A Travellerspoint blog

19. Standing at the tip of India

Kanyakumari, India

sunny -38 °C

17th October 2011

With a week to go before I fly out of Delhi, I decide to try and make it to the southern tip of India. The three oceans meet there, and it would be an achievement to say I've seen it. I wake early and say goodbye to the three girls I've been travelling with for the past week. My train is delayed, and I accidentally board the wrong one. After a frantic change at the next station, I jump on the right train and get told off for sitting in the air conditioned carriage: my £1 ticket is for cattle class. I make my way through and find a good seat next to the open door. For the next two hours, I admire the swarms of lush green palm trees, the passing waterways and the random, occasional rocky outcrop.

Eventually the train grinds to a halt and everybody disembarks. As I climb out onto the sandy gravel below, with my hefty backpack, I notice the train stopped half a kilometre out of the station. It is busy, and the town is awash with Indian tourists in the height of the season. Rooms are overpriced, but I manage to find a dingy abode that will do for one night.

I drop my stuff and head straight out. First stop is Vivekananda temple where Swami Vivekananda (India's Gandhi of the south) spent his final days meditating. I take a little ferry out the 400m to the rock. The ferry is like a dented metal box. Everyone is packed onto the boat and given dodgy life jackets. The waters are rough, I'm a good swimmer, but even still I mentally start thinking about who I would try to save if we sunk.

We approach the dock on the island and the captain (who must do this journey a hundred times a day) rams the boat into the concrete wall, almost head on, as he tries to change direction. No wonder the boat has so many dints! We finally dock and the ropes are loosely tied so that the tide makes it perpetually difficult to get on or off the boat. Once ashore I check out the temple and get a friendly looking Indian lady to take my photo. The sun is beginning to set, and the ferry crew are eager to get us back to the mainland. We're hastily rushed to the second island. Once I've walked around the monument, I jump back on the ferry. This time everyone is crammed on, regardless of whether there are enough life jackets. Thankfully, we make the journey safely.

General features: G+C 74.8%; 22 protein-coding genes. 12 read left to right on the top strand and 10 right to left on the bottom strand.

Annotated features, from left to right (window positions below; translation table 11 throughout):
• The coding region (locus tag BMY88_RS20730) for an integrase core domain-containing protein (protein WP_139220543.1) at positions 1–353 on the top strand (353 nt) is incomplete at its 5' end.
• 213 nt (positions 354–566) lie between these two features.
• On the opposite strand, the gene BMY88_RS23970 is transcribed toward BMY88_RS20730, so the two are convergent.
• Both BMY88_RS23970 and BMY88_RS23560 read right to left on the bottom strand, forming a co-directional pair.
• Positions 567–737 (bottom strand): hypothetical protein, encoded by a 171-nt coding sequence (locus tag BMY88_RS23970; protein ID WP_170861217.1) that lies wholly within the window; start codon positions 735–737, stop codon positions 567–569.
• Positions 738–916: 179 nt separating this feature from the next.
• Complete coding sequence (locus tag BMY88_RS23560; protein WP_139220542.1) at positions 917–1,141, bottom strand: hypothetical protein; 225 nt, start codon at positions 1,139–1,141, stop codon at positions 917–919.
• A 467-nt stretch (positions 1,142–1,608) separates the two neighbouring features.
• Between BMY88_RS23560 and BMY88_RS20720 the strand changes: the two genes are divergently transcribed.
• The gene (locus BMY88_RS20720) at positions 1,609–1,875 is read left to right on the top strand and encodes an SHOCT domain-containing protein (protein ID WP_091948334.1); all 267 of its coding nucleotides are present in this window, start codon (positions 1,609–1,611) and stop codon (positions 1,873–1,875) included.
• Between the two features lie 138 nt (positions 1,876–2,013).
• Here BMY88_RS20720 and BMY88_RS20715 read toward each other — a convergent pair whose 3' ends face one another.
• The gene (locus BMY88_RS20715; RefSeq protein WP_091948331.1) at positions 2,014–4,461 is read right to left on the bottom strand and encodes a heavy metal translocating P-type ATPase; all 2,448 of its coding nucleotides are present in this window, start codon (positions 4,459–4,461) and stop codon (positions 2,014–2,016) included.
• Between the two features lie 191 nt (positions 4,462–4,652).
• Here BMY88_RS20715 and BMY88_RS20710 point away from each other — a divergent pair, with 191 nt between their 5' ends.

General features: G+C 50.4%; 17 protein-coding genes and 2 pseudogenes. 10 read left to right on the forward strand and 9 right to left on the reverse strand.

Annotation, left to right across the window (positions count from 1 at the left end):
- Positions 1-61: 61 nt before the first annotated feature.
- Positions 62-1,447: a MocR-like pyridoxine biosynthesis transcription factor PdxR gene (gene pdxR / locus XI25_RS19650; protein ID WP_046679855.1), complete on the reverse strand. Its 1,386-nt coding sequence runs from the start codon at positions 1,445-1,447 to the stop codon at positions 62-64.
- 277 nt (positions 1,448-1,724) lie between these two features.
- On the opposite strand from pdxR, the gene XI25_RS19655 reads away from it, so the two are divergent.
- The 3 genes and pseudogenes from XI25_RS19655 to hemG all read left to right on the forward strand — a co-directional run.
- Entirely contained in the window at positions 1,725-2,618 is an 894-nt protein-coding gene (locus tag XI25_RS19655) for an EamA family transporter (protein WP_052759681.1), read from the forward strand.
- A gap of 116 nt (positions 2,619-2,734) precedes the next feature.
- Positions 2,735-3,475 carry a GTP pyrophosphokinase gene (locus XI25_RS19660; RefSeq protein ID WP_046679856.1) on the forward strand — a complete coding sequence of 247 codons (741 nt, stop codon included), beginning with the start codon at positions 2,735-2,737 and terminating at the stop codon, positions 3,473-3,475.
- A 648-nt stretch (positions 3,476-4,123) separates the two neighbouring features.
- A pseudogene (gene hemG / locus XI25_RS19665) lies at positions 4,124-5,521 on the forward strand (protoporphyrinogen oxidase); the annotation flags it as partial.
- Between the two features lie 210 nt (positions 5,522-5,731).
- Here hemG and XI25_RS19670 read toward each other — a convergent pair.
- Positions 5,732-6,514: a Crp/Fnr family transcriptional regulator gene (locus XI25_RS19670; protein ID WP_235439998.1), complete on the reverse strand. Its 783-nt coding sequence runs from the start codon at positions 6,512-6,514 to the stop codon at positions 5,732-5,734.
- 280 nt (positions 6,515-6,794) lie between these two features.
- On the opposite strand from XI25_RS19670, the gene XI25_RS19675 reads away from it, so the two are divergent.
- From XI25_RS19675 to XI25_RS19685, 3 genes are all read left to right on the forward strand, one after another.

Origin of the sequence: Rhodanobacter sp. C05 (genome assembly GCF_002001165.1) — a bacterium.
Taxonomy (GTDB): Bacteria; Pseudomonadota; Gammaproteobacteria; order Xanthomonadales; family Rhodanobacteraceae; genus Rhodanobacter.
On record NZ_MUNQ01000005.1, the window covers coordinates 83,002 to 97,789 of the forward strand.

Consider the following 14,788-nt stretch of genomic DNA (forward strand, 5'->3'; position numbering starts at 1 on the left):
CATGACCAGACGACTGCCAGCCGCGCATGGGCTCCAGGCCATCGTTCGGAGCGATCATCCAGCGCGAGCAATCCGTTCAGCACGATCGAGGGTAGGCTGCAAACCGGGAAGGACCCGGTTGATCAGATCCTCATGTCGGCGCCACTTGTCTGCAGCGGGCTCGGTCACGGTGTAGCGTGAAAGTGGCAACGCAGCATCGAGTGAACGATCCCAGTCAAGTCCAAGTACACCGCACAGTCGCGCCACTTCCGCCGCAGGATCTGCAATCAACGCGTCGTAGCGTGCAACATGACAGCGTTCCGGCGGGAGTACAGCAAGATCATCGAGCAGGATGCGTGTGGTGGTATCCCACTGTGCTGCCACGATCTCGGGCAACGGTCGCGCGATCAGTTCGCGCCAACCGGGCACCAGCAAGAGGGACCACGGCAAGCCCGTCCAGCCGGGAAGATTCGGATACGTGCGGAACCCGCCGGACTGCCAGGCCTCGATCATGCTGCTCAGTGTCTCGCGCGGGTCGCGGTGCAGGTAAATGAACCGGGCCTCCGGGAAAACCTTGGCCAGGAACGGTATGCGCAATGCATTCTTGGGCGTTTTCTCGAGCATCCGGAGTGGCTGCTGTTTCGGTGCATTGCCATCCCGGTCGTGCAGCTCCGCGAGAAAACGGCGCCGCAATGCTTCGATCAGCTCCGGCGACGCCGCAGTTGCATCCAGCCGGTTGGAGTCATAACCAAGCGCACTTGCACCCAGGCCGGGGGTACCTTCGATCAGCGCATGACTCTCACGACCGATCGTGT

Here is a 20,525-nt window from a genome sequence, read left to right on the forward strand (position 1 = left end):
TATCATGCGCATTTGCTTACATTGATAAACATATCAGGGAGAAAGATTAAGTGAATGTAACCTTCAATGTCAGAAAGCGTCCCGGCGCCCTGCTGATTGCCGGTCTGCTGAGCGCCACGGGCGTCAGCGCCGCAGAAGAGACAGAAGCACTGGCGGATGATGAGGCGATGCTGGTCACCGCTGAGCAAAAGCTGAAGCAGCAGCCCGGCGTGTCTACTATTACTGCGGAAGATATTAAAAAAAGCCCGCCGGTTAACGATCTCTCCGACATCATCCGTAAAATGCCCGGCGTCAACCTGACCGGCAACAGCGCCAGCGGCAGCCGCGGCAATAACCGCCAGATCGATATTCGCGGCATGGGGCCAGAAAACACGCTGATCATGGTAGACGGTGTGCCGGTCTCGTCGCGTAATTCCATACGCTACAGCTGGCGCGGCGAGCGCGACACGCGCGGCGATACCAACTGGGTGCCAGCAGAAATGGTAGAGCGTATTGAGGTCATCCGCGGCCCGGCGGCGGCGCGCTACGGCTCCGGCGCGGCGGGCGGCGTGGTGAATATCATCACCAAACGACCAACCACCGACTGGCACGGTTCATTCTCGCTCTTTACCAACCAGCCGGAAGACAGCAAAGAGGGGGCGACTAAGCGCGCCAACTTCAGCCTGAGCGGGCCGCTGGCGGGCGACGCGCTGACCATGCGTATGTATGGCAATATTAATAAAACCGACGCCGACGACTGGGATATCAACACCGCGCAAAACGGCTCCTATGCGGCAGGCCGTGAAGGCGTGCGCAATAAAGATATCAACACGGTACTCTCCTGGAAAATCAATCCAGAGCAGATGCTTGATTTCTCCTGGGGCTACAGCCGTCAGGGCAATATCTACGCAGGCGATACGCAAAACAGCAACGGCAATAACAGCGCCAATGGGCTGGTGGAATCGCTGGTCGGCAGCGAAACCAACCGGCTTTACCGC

The sun is starting to drop so I make my way to sunset point. On the way I pass a dozen tourist stalls, politely declining every shop owners invite to look inside their shop, even if 'looking is for free'. On the way, a beggar stops me to read my palm. He wants hundred rupees to cure me of "something that is stopping my true destiny". I politely decline, taking my chances with destiny, but I do pay him 20 rupees for the palm reading. He is happy enough, and I have plenty to contemplate. I walk away laughing and thinking of Julia Roberts in eat, prey, love.

At sunset point, a convenient lookout has been built. The only problem is that it vaguely resembles a concrete multi story car park, charges and slightly obscures the view if you want to stay on the mainland. I find myself an unobscured view point and prop myself against the wall to and watch and wait. As the sun descends, the few wafer thin clouds that hug the horizon turn burnt orange. Once the sun is out of sight, the sky lights up a deep red over the three oceans. It is stunning, moving in fact. I'm glad I made the journey all the way here just to see that.

Posted by Jayne Breckon 22:24 Archived in India Tagged kanyakumari southern_india south_india tip_of_india indian_sunset vivekananda_rock things_to_do_in_india things_to_do_in_south_india vivekananda_temple; Comments (0)

18. Festival fever in India

Desara in Mysore, South India

sunny -40 °C

6th October 2011

After much contemplation, plenty of advice not to go, and against my own better judgement, I find myself in Mysore on the last day of Dasara, one of India´s most prestigious festivals before Diwali. On the last day of Desara, there is a grand parade through the ancient streets of the city, to mark the end of the festival. Known as Jamboo Savari, the parade celebrates the culture, music and dance of Karnataka.

I arrive off the 5am train, check into a hotel, and head out to watch the parade. I head towards Mysore Palace, the centre piece of the parade and undoubtedly one of India´s most beautiful palaces. Sizeable crowds are gathering there. There are plenty of women in the crowd so I assume I will be safe. I pass a line of local buses parked opposite the palace gates. Their drivers are charging one hundred rupees to sit on the roof. "Madam, madam" I hear as I'm spotted trying to avoid them. "No thank you" I reply in the curt, but polite manner I have to adopt, to avoid unwelcome attention, in India. Heading through the crowds and along the procession route, I try to get a better view, but as soon as I step into the crowd, I'm grabbed from every direction. Hands come from all over, grabbing me in inappropriate places. I snap angrily at the person behind me. The crowd bursts into laughter mocking me. It is too much to tolerate: what was I thinking? Suddenly the bus seems like a reasonable idea. I head straight for the door, and scramble onboard to be told "You are safe now Madam" from the man who collects my one hundred rupees. I'm offered the driving seat, where I have a fantastic view of the procession. I do not move for the next three hours.